In 1989, Kornelis Bakker was in his second year of university in the Netherlands when his best friend made a surprising announcement: “We’re going to Canada next summer,” he told Bakker.
A seed growers’ delegation from New Brunswick had been in the area visiting a few seed farms, including his friend’s. That night at supper, his friend told his parents he’d decided to do an internship in New Brunswick. “No, you’re not,” said his father, before relenting. “Well, you shouldn’t go by yourself.”
So Bakker was enlisted. “In the summer of 1990 we landed in New Brunswick. My friend had a place and the director of Potatoes New Brunswick found a place for me, and we stayed until October, just before harvest was done,” says Bakker.
That summer he met his future wife, Ciska, whose family had emigrated from the Netherlands to Canada in 1980, and his fate was sealed. For a year or two, Kornelis and Ciska travelled back and forth between the two countries, but in the summer of 1992, the spring he graduated, the couple married.
“They call your name [at graduation] and you’re supposed to go up the stairs and get your letter and diploma,” he says. “But I wasn’t there. I was here in Canada getting married.”
The couple moved back to the Netherlands and farmed there for several years, but in 2000 they immigrated to Canada – this time with two children in tow.
“We’ve been here ever since,” says Bakker.
Challenges and Opportunities
The Bakkers’ farm is located in Killoween, New Brunswick, only 25 kilometres from the McCain plant in Florenceville-Bristol.
The family farmed 300 acres, 150 to 160 of them devoted to processing potatoes for McCain. Four years ago, Bakker had the opportunity to buy more land in the area and grew the operation to 500 acres of potatoes. Now, the family exclusively grows Russet Burbank potatoes on contract with McCain.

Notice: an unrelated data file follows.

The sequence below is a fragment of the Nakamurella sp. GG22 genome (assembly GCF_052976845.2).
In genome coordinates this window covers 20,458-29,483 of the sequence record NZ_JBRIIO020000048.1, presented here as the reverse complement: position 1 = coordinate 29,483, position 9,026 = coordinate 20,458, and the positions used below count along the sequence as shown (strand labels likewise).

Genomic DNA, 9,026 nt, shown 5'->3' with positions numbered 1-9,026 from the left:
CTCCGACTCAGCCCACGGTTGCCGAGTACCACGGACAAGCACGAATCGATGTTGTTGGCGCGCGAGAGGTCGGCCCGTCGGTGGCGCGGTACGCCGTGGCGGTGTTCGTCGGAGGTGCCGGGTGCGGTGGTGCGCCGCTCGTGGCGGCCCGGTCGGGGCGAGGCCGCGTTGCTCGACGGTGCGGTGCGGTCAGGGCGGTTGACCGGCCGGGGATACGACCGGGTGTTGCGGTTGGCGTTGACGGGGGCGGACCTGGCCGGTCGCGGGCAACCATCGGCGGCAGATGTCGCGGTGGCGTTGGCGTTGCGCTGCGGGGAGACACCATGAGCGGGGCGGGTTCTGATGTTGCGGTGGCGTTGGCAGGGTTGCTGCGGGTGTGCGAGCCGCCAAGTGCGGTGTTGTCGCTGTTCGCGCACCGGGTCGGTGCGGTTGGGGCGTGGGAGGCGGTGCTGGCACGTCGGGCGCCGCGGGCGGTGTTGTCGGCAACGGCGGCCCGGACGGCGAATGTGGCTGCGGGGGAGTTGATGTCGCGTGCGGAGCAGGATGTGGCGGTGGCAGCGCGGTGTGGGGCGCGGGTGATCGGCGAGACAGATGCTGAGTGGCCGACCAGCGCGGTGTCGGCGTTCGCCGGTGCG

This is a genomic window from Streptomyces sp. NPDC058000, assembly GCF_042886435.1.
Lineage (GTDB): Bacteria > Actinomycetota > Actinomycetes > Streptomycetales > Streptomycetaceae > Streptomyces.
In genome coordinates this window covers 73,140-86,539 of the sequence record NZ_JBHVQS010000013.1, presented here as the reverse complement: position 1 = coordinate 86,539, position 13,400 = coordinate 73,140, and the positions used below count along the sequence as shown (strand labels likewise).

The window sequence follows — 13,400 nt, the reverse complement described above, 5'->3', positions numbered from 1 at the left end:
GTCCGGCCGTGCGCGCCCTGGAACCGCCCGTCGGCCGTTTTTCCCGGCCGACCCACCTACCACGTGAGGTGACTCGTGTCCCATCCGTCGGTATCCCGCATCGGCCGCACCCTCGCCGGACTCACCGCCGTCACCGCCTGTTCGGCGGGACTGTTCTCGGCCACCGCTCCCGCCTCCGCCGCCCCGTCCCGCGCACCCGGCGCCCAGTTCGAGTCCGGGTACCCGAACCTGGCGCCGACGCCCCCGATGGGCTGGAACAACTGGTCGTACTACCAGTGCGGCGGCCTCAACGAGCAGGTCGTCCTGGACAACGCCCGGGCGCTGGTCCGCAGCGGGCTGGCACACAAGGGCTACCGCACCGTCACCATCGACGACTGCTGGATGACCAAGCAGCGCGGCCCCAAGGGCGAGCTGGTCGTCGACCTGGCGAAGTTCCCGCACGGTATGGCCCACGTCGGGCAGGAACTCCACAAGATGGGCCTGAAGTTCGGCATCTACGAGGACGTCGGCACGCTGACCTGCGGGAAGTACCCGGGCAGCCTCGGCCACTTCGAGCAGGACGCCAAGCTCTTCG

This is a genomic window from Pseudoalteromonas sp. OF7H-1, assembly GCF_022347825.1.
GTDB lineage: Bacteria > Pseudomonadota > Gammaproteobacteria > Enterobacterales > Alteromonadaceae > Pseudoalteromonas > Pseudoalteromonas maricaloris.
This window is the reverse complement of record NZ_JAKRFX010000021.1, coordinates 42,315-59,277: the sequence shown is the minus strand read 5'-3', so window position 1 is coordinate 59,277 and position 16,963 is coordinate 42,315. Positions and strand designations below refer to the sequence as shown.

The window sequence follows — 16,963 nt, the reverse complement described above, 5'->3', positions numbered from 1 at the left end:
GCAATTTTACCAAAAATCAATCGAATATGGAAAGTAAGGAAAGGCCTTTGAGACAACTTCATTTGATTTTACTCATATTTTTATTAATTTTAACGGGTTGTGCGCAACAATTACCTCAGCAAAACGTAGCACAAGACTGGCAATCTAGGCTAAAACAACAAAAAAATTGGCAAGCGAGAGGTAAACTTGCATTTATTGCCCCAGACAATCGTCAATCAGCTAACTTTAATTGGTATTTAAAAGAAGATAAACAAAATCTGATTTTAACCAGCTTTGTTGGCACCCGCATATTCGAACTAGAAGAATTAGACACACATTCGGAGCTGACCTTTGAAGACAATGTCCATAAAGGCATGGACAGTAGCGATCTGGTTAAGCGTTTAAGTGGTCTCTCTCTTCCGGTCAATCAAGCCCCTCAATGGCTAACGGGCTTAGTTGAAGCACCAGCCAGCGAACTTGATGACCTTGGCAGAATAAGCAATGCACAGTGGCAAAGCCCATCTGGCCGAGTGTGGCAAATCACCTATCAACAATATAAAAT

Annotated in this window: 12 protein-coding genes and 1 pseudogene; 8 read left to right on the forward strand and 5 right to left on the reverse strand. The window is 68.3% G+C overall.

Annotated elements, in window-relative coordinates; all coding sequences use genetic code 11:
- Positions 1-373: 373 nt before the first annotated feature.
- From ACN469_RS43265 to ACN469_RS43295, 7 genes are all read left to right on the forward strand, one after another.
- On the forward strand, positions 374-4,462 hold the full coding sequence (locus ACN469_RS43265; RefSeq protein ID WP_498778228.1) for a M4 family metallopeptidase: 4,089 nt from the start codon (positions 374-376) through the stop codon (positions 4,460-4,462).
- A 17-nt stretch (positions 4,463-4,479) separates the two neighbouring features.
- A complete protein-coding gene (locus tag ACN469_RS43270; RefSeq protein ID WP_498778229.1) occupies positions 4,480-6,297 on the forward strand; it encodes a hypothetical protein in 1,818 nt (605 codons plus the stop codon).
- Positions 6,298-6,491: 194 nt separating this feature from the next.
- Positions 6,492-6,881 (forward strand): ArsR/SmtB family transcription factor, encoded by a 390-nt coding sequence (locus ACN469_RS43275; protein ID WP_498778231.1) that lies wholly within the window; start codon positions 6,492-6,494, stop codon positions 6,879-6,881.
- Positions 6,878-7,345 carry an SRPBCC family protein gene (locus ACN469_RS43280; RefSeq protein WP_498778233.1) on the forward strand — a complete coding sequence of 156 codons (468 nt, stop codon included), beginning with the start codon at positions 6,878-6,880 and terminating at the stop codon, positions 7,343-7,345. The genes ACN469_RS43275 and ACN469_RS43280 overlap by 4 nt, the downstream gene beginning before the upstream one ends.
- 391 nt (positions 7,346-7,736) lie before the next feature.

It was a major change and a “big step” for the family, but Bakker had help — his son Harris, 23, who started farming full time last year after graduating from Dalhousie University’s agricultural college.
“Some guys go to school and they don’t know what to do,” says Bakker. “I knew I wanted to be a farmer as far back as I can remember, and our son was the same. It was never an issue of what he wanted to do, and if, when or how. He’s farming and that’s all he wants to do.”
Bakker’s entire family gets involved in day-to-day operations. His daughter Berdien, 21, is in her second year of veterinarian school in Charlottetown, but whenever she’s home, “the first thing she does is put on a pair of coveralls and boots and gets to work,” he says.
Ciska looks after the farm’s business operations, and at seed-cutting time and harvest, she manages the storage crew. And even though her occupation is off-farm, Harris’s fiancé, Samantha, helps manage the food safety aspect for the farm.
Bakker says farming in the Netherlands is very different from farming in Canada, particularly when he started in 2000. At that time, land prices were a lot cheaper in Canada than the Netherlands, and there was less paperwork — there were far fewer food safety regulations, for example. “There was a lot more freedom in farming here,” he says.
These days, the business of farming is at least as technical in Canada as it is in Europe. But Bakker has a laid-back philosophy about the changes: “It’s part of life, it’s part of progress,” he says.
A bigger challenge was due to the farm’s rapid growth a few years ago. All farms in the area still hire locally, and it can be difficult to find seasonal help, Bakker says. The farm is still too small to hire full time help.
But Bakker is optimistic about the farm’s prospects, particularly due to the support of his family.
“Having the family involved and everybody happy, and being able to make a living and pay the bills on time, that makes me proud,” he says. “It will probably never make us rich, but it’s enough.
“What makes me proud too is coming up the driveway and looking around and saying, ‘This is ours, our own spot.’ I think it’s a beautiful place where we are.”